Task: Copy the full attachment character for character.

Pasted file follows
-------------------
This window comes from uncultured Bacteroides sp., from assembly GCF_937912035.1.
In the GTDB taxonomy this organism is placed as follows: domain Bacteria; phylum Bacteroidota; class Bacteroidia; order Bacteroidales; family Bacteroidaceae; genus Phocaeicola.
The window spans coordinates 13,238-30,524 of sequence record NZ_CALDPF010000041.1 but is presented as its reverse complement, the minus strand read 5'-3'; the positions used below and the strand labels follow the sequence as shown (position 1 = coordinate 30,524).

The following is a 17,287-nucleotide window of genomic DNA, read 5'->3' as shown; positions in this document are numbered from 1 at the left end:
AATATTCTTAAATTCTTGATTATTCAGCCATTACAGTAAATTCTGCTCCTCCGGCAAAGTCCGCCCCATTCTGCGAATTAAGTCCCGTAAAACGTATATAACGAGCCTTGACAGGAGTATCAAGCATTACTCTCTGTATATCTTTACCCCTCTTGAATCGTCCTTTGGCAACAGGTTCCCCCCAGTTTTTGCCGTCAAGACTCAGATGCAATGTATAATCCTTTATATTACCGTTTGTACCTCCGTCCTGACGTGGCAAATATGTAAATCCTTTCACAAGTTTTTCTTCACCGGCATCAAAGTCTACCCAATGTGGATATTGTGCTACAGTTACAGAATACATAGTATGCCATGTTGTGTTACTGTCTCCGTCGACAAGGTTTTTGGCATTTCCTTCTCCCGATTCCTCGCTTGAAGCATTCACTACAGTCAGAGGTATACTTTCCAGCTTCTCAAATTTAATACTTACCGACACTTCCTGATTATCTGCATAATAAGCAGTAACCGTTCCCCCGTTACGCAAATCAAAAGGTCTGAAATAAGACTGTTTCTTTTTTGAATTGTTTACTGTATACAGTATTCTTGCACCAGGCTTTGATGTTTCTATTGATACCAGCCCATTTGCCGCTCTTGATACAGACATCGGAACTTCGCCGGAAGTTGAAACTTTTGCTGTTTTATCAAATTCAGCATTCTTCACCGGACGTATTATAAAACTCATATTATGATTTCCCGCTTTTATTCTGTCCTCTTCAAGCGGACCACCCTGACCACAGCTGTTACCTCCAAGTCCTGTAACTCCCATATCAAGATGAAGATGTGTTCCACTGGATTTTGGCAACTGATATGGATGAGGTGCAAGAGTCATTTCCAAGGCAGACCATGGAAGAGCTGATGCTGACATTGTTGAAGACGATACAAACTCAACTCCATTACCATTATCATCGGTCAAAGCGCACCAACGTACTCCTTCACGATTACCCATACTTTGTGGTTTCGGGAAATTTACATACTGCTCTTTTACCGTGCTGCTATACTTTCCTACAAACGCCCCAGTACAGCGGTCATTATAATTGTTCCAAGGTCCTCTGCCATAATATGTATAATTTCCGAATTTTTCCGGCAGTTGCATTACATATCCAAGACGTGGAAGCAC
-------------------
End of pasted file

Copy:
This window comes from uncultured Bacteroides sp., from assembly GCF_937912035.1.
In the GTDB taxonomy this organism is placed as follows: domain Bacteria; phylum Bacteroidota; class Bacteroidia; order Bacteroidales; family Bacteroidaceae; genus Phocaeicola.
The window spans coordinates 13,238-30,524 of sequence record NZ_CALDPF010000041.1 but is presented as its reverse complement, the minus strand read 5'-3'; the positions used below and the strand labels follow the sequence as shown (position 1 = coordinate 30,524).

The following is a 17,287-nucleotide window of genomic DNA, read 5'->3' as shown; positions in this document are numbered from 1 at the left end:
AATATTCTTAAATTCTTGATTATTCAGCCATTACAGTAAATTCTGCTCCTCCGGCAAAGTCCGCCCCATTCTGCGAATTAAGTCCCGTAAAACGTATATAACGAGCCTTGACAGGAGTATCAAGCATTACTCTCTGTATATCTTTACCCCTCTTGAATCGTCCTTTGGCAACAGGTTCCCCCCAGTTTTTGCCGTCAAGACTCAGATGCAATGTATAATCCTTTATATTACCGTTTGTACCTCCGTCCTGACGTGGCAAATATGTAAATCCTTTCACAAGTTTTTCTTCACCGGCATCAAAGTCTACCCAATGTGGATATTGTGCTACAGTTACAGAATACATAGTATGCCATGTTGTGTTACTGTCTCCGTCGACAAGGTTTTTGGCATTTCCTTCTCCCGATTCCTCGCTTGAAGCATTCACTACAGTCAGAGGTATACTTTCCAGCTTCTCAAATTTAATACTTACCGACACTTCCTGATTATCTGCATAATAAGCAGTAACCGTTCCCCCGTTACGCAAATCAAAAGGTCTGAAATAAGACTGTTTCTTTTTTGAATTGTTTACTGTATACAGTATTCTTGCACCAGGCTTTGATGTTTCTATTGATACCAGCCCATTTGCCGCTCTTGATACAGACATCGGAACTTCGCCGGAAGTTGAAACTTTTGCTGTTTTATCAAATTCAGCATTCTTCACCGGACGTATTATAAAACTCATATTATGATTTCCCGCTTTTATTCTGTCCTCTTCAAGCGGACCACCCTGACCACAGCTGTTACCTCCAAGTCCTGTAACTCCCATATCAAGATGAAGATGTGTTCCACTGGATTTTGGCAACTGATATGGATGAGGTGCAAGAGTCATTTCCAAGGCAGACCATGGAAGAGCTGATGCTGACATTGTTGAAGACGATACAAACTCAACTCCATTACCATTATCATCGGTCAAAGCGCACCAACGTACTCCTTCACGATTACCCATACTTTGTGGTTTCGGGAAATTTACATACTGCTCTTTTACCGTGCTGCTATACTTTCCTACAAACGCCCCAGTACAGCGGTCATTATAATTGTTCCAAGGTCCTCTGCCATAATATGTATAATTTCCGAATTTTTCCGGCAGTTGCATTACATATCCAAGACGTGGAAGCAC